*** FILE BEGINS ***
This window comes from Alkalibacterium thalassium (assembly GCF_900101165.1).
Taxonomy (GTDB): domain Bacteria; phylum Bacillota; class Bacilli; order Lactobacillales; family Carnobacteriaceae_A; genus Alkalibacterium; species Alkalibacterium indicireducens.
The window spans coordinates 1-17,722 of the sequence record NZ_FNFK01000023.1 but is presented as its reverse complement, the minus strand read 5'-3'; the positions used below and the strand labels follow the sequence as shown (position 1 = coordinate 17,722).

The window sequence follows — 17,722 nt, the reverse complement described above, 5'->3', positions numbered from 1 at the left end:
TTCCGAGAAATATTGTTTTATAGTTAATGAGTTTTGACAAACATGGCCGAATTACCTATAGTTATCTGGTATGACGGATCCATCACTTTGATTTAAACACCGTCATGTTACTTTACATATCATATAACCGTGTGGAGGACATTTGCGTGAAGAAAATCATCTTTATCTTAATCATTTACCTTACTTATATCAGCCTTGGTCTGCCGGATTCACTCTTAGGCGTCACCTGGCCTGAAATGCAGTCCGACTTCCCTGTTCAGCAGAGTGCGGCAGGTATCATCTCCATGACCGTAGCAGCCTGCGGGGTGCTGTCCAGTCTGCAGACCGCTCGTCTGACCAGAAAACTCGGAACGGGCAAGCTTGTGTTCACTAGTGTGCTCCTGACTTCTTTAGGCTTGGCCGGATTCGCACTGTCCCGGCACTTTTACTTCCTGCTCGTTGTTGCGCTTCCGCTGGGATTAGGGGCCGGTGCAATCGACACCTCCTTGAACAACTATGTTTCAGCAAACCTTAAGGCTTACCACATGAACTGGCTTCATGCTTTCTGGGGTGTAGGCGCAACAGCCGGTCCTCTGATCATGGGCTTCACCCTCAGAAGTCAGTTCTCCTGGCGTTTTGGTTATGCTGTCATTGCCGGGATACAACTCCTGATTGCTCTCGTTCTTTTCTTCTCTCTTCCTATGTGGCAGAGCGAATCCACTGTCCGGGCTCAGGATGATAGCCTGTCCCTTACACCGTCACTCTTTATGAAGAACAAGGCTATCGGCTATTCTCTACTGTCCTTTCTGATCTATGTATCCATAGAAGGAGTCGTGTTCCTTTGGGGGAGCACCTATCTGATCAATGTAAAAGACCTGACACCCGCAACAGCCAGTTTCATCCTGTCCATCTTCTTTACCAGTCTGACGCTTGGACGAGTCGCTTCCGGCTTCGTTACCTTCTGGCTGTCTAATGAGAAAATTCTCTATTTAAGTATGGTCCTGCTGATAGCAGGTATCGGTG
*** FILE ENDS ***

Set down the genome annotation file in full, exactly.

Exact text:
This window comes from Alkalibacterium thalassium (assembly GCF_900101165.1).
Taxonomy (GTDB): domain Bacteria; phylum Bacillota; class Bacilli; order Lactobacillales; family Carnobacteriaceae_A; genus Alkalibacterium; species Alkalibacterium indicireducens.
The window spans coordinates 1-17,722 of the sequence record NZ_FNFK01000023.1 but is presented as its reverse complement, the minus strand read 5'-3'; the positions used below and the strand labels follow the sequence as shown (position 1 = coordinate 17,722).

The window sequence follows — 17,722 nt, the reverse complement described above, 5'->3', positions numbered from 1 at the left end:
TTCCGAGAAATATTGTTTTATAGTTAATGAGTTTTGACAAACATGGCCGAATTACCTATAGTTATCTGGTATGACGGATCCATCACTTTGATTTAAACACCGTCATGTTACTTTACATATCATATAACCGTGTGGAGGACATTTGCGTGAAGAAAATCATCTTTATCTTAATCATTTACCTTACTTATATCAGCCTTGGTCTGCCGGATTCACTCTTAGGCGTCACCTGGCCTGAAATGCAGTCCGACTTCCCTGTTCAGCAGAGTGCGGCAGGTATCATCTCCATGACCGTAGCAGCCTGCGGGGTGCTGTCCAGTCTGCAGACCGCTCGTCTGACCAGAAAACTCGGAACGGGCAAGCTTGTGTTCACTAGTGTGCTCCTGACTTCTTTAGGCTTGGCCGGATTCGCACTGTCCCGGCACTTTTACTTCCTGCTCGTTGTTGCGCTTCCGCTGGGATTAGGGGCCGGTGCAATCGACACCTCCTTGAACAACTATGTTTCAGCAAACCTTAAGGCTTACCACATGAACTGGCTTCATGCTTTCTGGGGTGTAGGCGCAACAGCCGGTCCTCTGATCATGGGCTTCACCCTCAGAAGTCAGTTCTCCTGGCGTTTTGGTTATGCTGTCATTGCCGGGATACAACTCCTGATTGCTCTCGTTCTTTTCTTCTCTCTTCCTATGTGGCAGAGCGAATCCACTGTCCGGGCTCAGGATGATAGCCTGTCCCTTACACCGTCACTCTTTATGAAGAACAAGGCTATCGGCTATTCTCTACTGTCCTTTCTGATCTATGTATCCATAGAAGGAGTCGTGTTCCTTTGGGGGAGCACCTATCTGATCAATGTAAAAGACCTGACACCCGCAACAGCCAGTTTCATCCTGTCCATCTTCTTTACCAGTCTGACGCTTGGACGAGTCGCTTCCGGCTTCGTTACCTTCTGGCTGTCTAATGAGAAAATTCTCTATTTAAGTATGGTCCTGCTGATAGCAGGTATCGGTG